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Posted On: 03/12/17 9:54 AM
(Feature Photo Credit: Kyle McFadden)
All four of the Maryland State Finals games lived up to every bit of the anticipation. Poly and Perry Hall were crowned state champions for their respective classes for the first time in school history, Patterson escaped a pesky Century team by six in a game that went down to the wire, and Fairmont Heights hoisted their first state title since 1981.
There were a plethora of big time performances on the biggest stage. Let’s take a look at who was the best of the best.
Dre Perry | Poly | 2017
Perry had arguably the most dominant showing in state history. In the semifinals and finals, he averaged 28 points and 12.5 rebounds per game. The Temple University commit willed the Engineers to their first state title in school history. His impact on both ends was undeniable. In the state final, Perry finished with 23 points, 16 rebounds, three blocks, three assists, and shot 3-of-6 from the three-point line.
(Photo Credit: Adam Ayalew)
Laquill Hardnett | Perry Hall | 2018
Hardnett has been the motor for the No. 1 ranked team in Baltimore for the entire season. It was no different in the semifinals and finals as he led his Gators to their school’s first state title. In the two games, he averaged 12 points and 16.5 rebounds. The 6’8″ point forward stepped up when the team needed him most by converting four monumental free-throws in overtime to help Perry Hall seal the win.
Matt Kelly | Quince Orchard | 2017
Kelly was nothing short of sensational in the 4A Final against Perry Hall. His team may have come up short (59-56), but Kelly did everything humanly possible to keep the Cougars in the game. At 5’9″ and going against Perry Hall’s multiple 6’8″ big men, Kelly scored four of his game-high 22 points in overtime by attacking the rim. He also hit four three’s. No one compared to Kelly in terms of having complete control of a game and help setting the tone for his team.
Gerard Mungo | Patterson | 2019
Patterson went up against a very disciplined Century team that focused on taking sophomore sensation Marvin Price out of the game for the Clippers. As a result, Mungo stepped up at the most important time and scored 19 points to help pace Patterson to the 2A title. He was relentlessly attacking the basket and visited the free-throw line 11 times, converting seven of them. Mungo was also the energizer for the Clippers as Century made multiple runs throughout the game.
Kimani Benjamin | Fairmont Heights | 2017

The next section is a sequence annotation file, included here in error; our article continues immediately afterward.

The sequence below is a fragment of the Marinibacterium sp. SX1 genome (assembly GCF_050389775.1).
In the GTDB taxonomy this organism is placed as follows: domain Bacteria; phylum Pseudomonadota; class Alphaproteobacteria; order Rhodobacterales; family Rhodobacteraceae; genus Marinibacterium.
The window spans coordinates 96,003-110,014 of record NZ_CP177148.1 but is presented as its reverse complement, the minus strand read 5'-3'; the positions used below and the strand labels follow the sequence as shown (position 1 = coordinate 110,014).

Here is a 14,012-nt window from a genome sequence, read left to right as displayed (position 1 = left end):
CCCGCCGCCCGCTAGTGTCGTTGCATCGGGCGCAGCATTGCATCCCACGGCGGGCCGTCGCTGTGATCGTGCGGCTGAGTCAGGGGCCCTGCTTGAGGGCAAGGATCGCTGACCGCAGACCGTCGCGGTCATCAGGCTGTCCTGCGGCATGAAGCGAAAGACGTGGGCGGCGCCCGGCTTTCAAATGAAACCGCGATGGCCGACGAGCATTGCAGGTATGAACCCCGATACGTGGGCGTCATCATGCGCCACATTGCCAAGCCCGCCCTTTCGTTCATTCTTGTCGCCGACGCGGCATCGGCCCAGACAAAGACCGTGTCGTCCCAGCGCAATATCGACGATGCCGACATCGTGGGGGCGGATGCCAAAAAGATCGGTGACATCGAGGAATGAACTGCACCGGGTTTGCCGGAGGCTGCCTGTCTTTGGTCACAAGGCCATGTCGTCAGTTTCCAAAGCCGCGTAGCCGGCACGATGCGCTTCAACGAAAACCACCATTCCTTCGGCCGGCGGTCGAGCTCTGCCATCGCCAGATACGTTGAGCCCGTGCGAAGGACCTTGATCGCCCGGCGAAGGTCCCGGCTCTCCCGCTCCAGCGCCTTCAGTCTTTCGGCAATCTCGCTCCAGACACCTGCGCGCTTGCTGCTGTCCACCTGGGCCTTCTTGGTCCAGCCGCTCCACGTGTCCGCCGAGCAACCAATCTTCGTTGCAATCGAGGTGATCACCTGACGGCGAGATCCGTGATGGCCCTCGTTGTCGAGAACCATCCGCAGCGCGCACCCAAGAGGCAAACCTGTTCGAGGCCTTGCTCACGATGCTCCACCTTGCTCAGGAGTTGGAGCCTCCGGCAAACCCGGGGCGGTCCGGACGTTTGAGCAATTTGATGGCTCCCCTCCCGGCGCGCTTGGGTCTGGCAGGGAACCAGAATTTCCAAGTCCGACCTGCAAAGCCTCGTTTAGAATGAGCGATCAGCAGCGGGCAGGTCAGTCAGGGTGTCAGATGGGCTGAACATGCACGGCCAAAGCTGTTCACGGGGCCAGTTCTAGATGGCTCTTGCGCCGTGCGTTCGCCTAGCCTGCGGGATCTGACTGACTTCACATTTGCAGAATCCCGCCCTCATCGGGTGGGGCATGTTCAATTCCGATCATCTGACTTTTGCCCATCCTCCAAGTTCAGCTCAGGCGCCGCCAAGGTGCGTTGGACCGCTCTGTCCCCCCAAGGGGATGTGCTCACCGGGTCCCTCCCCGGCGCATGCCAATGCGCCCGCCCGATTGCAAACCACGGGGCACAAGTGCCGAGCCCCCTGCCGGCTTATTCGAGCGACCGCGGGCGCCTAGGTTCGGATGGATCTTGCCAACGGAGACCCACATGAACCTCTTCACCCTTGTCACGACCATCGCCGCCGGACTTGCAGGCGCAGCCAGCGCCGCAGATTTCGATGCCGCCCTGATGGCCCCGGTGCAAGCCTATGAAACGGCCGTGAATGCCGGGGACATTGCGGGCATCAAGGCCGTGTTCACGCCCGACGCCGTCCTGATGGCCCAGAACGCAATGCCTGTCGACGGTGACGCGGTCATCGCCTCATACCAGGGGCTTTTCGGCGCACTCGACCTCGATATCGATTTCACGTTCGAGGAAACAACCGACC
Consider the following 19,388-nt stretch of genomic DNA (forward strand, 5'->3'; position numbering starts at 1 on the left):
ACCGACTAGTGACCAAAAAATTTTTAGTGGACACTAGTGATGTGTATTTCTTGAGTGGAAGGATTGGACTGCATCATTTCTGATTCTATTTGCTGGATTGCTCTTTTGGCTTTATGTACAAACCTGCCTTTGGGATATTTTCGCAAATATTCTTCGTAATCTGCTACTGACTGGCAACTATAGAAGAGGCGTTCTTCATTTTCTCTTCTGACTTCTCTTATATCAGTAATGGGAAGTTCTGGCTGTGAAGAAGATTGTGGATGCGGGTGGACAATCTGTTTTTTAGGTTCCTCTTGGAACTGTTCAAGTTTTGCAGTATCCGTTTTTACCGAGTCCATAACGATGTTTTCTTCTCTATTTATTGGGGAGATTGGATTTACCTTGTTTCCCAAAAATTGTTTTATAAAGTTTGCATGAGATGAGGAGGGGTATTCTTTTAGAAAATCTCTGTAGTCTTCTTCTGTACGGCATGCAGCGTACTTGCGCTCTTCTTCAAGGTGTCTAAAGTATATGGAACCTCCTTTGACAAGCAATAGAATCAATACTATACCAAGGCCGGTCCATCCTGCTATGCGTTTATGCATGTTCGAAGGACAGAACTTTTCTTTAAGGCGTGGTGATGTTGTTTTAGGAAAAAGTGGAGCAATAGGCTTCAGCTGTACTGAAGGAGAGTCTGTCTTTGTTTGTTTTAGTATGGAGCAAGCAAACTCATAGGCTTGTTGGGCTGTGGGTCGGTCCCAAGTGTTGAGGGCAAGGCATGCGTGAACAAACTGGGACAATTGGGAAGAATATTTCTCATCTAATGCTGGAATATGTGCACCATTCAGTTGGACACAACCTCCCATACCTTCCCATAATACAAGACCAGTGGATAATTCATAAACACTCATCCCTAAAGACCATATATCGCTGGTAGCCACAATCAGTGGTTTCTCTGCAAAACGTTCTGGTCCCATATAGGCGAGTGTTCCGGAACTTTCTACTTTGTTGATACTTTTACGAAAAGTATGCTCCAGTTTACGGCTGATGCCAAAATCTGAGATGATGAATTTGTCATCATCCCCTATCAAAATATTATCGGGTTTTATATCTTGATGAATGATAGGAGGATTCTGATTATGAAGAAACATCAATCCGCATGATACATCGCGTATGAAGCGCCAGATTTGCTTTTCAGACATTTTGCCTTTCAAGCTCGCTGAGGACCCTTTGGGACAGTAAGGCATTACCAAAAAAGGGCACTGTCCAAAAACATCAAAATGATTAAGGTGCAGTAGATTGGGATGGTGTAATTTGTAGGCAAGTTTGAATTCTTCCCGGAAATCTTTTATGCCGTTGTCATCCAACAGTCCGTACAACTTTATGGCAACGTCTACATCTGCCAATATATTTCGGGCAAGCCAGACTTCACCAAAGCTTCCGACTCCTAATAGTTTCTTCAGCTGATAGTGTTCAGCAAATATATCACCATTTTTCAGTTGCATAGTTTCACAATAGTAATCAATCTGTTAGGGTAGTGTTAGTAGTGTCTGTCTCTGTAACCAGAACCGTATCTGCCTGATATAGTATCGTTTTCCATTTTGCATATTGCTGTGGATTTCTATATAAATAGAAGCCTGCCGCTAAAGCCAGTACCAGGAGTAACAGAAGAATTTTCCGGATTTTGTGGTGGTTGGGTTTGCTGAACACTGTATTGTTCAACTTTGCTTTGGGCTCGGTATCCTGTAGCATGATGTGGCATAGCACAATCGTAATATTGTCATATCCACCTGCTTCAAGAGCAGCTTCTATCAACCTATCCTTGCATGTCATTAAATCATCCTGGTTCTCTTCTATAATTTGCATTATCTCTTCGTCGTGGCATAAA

One day after scoring a game-high 27 points in the Class 1A semifinals, Benjamin scored 14 points and grabbed nine rebounds to help the Hornets to their first state title since 1981. Benjamin came up huge in the fourth quarter attacking the offensive glass. He finished with five offensive rebounds in the game.
Torrin Stephens | Poly | 2017
Poly is loaded with size and talent. They have six players who are listed as 6’5″ and above. Stephens stands 6’3″ and was one of the best rebounders of the floor. He finished the game with seven in total, but led the Engineers with four offensive rebounds and a couple of key put-backs. Stephens finished the game with 16 points, seven rebounds, and four blocks (two coming in the fourth quarter).
James Rider | Perry Hall | 2017
Rider refused to finish his high school career without a state championship. He shot a perfect 8-for-8 from the field on a combination of drives to the basket and mid-range jumpers. Rider continuously caught Quince Orchard’s zone off guard in the corners as he would sweep through baseline and finish at the rim.
Ryle Burley | Potomac | 2017
Burley had the job of matching up against Perry for Poly in the 3A State Final. At 6’4″ he had a slight height disadvantage, but he wouldn’t allow that to disrupt him from putting up 16 points and grabbing 13 rebounds. Potomac’s Travis Henson was having trouble finding his shot from deep, so Burley took on the scoring load in the paint.
Zach Tucker | Century | 2017
Tucker didn’t shoot from the field as well as he has all season for the Knights, but he still managed to finish with 16 points by attacking the basket and drawing fouls. He finished shooting 8-of-9 from the charity stripe. The Knight came up short, but Tucker was undoubtedly the leader on the floor for more than one reason.
Demetrius Mims | Poly | 2018
The trio of Mims, Perry, and Stephen combined for 53 of Poly’s 64 points. Mims finished with 14 points. He got started early and helped the Engineers build a 13-point lead heading into the locker room at halftime. The 6’5″ junior showed plenty of versatility in his scoring from all three levels of the floor.